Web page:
Do you want to try Martín Cristóbal's challenge?

Discover his amazing challenge and test yourself by building your first Spotify, where you can create playlists and upload songs

In your opinion, what features should a good technical test have?

I think that good technical tests should actually test the skills that you will be applying for. So, for example, if you're a Frontend Engineer you can test your knowledge of React, or your knowledge of Angular. If you're a Backend Engineer, you can actually test how do you write APIs, how do you structure all your code.

And I think that it's actually important to take special care about the fine details or the soft skills, for example, how do you comment your code, how clear is your code and how do you organize the units of job, how do you do the commits, how do you maintain a clean commit history. This kind of skills, for which we are not trained for, give really good information about the candidates.

What key information about the candidate should be taken from a good technical test?

I think that basically, a good test provides information about: how good is technically, how good is the candidate, does he know what he says he knows?

And, second, as I said, the real soft skills are important: how clean is he, how does he communicate, does he program thinking about that other people might be reading its code? So, the technical capabilities, how organized he is, does he split the code in smart ways? And the soft skills: Will this code be able to pass pair review in a company? Will be useful for his colleagues? Etc.

Why did you decide to take part in a Rviewer challenge? 

I think that Rviewer is actually trying to change a lot of the flops that the system has, at least they are software engineering or programming pipelines for recruitment. In the part of the technical test you find most the flops in the process. There are a lot of companies that don’t have the capabilities or the time to be able to test candidates fairly. There are also companies that try to make a really hard technical test. Companies that try to test things that you will not actually be working on, basically because that’s what Google does. But hey, not everyone is Google. So I think that Rviewer could be a really great project to be able to try to democratize a little this, per se, really float environment.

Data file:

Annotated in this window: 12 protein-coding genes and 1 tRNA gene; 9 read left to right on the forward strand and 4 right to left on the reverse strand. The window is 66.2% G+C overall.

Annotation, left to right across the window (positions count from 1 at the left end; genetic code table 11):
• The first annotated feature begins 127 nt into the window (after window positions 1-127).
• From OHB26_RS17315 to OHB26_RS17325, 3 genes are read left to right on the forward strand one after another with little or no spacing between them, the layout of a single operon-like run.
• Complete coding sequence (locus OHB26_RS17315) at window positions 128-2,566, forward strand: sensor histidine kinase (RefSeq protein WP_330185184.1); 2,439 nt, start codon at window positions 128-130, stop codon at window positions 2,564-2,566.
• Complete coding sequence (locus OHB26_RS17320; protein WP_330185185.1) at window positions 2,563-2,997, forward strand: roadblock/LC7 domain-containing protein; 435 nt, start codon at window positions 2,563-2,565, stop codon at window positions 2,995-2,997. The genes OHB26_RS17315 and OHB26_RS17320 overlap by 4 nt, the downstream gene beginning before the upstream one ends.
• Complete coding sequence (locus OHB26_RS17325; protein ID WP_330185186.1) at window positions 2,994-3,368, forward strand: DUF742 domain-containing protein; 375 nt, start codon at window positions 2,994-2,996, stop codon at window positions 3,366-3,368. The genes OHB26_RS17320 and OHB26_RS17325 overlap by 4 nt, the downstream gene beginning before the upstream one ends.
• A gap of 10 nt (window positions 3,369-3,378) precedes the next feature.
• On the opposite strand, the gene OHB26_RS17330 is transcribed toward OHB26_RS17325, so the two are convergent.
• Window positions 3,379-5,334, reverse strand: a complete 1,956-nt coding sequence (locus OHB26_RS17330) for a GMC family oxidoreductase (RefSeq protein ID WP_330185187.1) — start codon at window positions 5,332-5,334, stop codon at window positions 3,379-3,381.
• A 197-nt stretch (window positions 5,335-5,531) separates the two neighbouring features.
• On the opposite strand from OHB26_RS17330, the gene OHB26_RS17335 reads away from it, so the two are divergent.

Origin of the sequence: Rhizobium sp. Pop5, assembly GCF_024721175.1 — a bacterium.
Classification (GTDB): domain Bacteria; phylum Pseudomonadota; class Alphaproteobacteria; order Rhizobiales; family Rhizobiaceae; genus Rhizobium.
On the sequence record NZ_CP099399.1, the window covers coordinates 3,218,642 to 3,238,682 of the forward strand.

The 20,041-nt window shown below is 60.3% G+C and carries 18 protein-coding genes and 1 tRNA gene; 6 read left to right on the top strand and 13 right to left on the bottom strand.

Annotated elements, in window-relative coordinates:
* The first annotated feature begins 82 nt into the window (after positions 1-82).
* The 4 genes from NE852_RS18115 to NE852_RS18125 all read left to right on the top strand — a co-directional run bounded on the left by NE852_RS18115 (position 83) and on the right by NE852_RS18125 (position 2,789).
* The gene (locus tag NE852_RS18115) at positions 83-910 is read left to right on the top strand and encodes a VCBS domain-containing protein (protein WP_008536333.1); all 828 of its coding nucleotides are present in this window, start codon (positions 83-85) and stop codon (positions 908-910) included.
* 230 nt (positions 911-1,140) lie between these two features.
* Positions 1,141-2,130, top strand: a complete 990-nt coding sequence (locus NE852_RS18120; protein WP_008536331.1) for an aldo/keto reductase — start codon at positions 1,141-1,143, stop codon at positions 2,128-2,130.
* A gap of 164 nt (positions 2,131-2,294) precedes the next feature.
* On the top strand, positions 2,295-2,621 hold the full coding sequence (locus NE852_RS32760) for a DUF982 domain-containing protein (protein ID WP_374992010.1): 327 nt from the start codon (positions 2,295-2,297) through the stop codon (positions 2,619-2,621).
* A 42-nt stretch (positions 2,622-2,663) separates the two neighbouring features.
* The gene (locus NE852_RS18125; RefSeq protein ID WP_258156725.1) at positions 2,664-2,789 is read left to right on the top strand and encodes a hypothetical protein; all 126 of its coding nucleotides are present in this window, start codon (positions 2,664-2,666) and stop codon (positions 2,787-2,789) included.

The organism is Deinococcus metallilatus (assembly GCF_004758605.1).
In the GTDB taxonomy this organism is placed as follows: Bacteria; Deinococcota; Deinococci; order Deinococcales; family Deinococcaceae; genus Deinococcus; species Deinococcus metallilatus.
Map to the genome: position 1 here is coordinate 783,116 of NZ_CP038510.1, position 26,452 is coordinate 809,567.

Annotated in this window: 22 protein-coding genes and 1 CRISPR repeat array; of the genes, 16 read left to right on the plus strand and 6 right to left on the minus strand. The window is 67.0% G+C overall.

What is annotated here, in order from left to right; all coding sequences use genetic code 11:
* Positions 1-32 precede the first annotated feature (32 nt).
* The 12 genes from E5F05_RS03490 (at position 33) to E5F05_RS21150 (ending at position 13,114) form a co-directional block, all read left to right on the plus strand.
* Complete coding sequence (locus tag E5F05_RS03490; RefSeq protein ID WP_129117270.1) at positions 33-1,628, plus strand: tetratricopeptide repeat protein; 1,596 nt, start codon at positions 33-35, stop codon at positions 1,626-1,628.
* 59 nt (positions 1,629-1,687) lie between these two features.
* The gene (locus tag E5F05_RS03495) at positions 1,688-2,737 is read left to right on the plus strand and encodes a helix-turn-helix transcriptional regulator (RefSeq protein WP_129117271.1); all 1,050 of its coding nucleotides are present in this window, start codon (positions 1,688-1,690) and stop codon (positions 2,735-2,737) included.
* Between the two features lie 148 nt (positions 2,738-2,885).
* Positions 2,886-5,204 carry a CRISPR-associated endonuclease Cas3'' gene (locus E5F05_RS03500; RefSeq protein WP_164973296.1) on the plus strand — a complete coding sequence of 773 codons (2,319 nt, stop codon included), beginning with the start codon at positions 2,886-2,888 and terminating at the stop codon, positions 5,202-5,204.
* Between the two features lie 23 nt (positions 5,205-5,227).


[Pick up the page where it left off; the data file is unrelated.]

There are also companies that try to make a really hard technical test. Companies that try to test things that you will not actually be working on, basically because that’s what Google does. But hey, not everyone is Google.

Do you want to try Martín Cristóbal's challenge?

Discover his amazing challenge and test yourself by building your first Spotify, where you can create playlists and upload songs

Martín's Challenge

Spotlist API

Build your first Spotify! Create playlists and upload your songs

  • Duration: 2-3 hours
  • Difficulty: 2.5/5
  • Language/Framework: Node.js (JS/TS)